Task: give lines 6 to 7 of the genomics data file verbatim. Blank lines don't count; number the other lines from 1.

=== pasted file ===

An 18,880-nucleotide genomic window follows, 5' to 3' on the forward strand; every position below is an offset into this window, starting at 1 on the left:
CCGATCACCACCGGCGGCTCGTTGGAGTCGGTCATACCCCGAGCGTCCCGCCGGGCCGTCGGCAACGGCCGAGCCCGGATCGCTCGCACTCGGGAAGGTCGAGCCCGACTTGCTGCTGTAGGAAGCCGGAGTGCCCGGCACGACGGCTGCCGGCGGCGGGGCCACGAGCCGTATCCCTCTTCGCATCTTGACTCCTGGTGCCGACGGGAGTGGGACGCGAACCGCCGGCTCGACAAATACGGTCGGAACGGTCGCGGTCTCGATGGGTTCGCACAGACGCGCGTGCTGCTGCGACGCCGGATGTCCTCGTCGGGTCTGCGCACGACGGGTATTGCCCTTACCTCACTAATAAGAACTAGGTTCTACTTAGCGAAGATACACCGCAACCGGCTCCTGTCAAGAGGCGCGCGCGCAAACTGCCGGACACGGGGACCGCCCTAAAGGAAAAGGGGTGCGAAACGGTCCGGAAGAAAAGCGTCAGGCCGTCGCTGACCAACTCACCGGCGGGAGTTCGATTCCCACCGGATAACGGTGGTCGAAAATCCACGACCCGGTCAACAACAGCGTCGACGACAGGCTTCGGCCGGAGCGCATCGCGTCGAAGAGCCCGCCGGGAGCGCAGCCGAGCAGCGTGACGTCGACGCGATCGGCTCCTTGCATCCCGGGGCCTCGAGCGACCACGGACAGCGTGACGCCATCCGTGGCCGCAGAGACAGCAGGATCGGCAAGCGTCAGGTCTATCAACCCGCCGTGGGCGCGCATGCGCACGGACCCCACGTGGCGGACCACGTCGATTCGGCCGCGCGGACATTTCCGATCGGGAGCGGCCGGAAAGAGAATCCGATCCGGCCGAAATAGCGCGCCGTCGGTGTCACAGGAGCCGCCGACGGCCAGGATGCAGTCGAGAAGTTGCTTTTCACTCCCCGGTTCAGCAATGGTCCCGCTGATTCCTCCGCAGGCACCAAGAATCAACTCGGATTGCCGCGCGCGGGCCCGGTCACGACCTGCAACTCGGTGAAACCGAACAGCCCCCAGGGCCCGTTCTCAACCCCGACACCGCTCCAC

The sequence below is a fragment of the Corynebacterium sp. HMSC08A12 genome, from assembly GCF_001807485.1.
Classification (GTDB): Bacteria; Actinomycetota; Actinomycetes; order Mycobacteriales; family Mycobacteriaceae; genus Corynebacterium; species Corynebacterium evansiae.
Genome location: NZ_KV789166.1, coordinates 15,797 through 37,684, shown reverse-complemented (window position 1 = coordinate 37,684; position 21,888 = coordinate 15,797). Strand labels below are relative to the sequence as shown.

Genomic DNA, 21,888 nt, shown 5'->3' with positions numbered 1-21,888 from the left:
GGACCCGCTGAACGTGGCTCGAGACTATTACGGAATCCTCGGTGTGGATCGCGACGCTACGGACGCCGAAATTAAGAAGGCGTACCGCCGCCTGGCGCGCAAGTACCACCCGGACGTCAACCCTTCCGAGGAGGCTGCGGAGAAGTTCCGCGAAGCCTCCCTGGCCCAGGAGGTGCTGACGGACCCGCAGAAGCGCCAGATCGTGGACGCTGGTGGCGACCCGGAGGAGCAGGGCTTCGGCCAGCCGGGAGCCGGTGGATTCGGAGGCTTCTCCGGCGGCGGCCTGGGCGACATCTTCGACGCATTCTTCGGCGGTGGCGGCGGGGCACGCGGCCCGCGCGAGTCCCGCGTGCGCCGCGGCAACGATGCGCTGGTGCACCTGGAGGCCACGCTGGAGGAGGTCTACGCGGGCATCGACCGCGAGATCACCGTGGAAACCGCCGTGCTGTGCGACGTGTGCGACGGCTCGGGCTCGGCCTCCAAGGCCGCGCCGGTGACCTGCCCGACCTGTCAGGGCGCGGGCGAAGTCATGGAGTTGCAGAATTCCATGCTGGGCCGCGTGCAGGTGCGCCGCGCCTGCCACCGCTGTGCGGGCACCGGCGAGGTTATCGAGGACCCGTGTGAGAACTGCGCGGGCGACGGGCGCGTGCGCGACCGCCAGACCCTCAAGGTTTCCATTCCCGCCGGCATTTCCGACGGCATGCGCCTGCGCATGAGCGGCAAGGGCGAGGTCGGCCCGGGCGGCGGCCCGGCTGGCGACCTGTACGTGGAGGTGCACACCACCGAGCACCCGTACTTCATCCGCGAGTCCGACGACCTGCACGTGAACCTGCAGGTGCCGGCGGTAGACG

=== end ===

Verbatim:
Genomic DNA, 21,888 nt, shown 5'->3' with positions numbered 1-21,888 from the left:
GGACCCGCTGAACGTGGCTCGAGACTATTACGGAATCCTCGGTGTGGATCGCGACGCTACGGACGCCGAAATTAAGAAGGCGTACCGCCGCCTGGCGCGCAAGTACCACCCGGACGTCAACCCTTCCGAGGAGGCTGCGGAGAAGTTCCGCGAAGCCTCCCTGGCCCAGGAGGTGCTGACGGACCCGCAGAAGCGCCAGATCGTGGACGCTGGTGGCGACCCGGAGGAGCAGGGCTTCGGCCAGCCGGGAGCCGGTGGATTCGGAGGCTTCTCCGGCGGCGGCCTGGGCGACATCTTCGACGCATTCTTCGGCGGTGGCGGCGGGGCACGCGGCCCGCGCGAGTCCCGCGTGCGCCGCGGCAACGATGCGCTGGTGCACCTGGAGGCCACGCTGGAGGAGGTCTACGCGGGCATCGACCGCGAGATCACCGTGGAAACCGCCGTGCTGTGCGACGTGTGCGACGGCTCGGGCTCGGCCTCCAAGGCCGCGCCGGTGACCTGCCCGACCTGTCAGGGCGCGGGCGAAGTCATGGAGTTGCAGAATTCCATGCTGGGCCGCGTGCAGGTGCGCCGCGCCTGCCACCGCTGTGCGGGCACCGGCGAGGTTATCGAGGACCCGTGTGAGAACTGCGCGGGCGACGGGCGCGTGCGCGACCGCCAGACCCTCAAGGTTTCCATTCCCGCCGGCATTTCCGACGGCATGCGCCTGCGCATGAGCGGCAAGGGCGAGGTCGGCCCGGGCGGCGGCCCGGCTGGCGACCTGTACGTGGAGGTGCACACCACCGAGCACCCGTACTTCATCCGCGAGTCCGACGACCTGCACGTGAACCTGCAGGTGCCGGCGGTAGACG